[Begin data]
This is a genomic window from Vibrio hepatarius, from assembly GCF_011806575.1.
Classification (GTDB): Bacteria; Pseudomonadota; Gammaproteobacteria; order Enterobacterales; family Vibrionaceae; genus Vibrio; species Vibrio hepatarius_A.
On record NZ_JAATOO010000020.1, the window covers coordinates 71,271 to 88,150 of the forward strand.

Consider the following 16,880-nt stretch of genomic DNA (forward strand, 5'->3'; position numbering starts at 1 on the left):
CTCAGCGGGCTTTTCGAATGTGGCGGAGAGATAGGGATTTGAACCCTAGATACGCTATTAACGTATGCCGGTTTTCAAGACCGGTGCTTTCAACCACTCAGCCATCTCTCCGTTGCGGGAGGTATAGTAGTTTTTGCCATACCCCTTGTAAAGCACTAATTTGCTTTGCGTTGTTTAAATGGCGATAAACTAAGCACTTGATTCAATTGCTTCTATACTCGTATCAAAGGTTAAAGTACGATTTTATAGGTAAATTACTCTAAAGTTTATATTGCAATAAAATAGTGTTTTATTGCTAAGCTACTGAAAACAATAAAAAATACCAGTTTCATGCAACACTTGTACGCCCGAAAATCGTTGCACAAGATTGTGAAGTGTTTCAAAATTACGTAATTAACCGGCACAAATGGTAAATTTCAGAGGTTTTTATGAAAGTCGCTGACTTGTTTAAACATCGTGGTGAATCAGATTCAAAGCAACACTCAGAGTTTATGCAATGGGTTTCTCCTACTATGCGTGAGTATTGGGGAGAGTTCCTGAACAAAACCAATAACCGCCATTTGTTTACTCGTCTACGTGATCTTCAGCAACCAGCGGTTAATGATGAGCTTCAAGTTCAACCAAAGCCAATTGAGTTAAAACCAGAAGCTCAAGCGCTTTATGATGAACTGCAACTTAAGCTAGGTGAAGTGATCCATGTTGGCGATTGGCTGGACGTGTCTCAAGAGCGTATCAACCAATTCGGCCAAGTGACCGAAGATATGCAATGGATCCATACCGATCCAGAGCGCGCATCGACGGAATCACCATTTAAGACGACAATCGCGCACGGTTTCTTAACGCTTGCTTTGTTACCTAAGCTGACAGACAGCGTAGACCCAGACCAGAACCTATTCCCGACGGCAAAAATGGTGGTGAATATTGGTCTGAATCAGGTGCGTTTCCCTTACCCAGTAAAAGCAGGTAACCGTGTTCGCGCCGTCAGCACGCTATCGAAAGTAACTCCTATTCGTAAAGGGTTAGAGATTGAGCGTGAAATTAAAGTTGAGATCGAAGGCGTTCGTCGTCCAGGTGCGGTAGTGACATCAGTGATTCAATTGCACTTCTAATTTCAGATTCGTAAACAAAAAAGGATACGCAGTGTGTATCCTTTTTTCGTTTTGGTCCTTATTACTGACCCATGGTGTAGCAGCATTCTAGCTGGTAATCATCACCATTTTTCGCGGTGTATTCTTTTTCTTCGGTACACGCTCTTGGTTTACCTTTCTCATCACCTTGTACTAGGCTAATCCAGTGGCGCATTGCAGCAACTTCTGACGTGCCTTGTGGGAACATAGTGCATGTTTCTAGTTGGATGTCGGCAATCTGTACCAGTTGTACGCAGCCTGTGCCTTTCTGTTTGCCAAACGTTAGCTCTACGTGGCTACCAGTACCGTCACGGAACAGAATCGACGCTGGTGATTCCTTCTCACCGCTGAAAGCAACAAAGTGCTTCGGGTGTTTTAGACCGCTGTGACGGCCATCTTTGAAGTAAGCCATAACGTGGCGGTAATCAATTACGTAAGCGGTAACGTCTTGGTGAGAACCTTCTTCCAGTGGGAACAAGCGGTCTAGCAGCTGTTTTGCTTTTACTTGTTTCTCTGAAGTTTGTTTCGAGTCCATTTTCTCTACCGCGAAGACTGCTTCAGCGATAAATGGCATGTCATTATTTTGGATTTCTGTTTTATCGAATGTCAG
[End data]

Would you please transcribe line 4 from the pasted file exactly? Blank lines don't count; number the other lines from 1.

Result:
Consider the following 16,880-nt stretch of genomic DNA (forward strand, 5'->3'; position numbering starts at 1 on the left):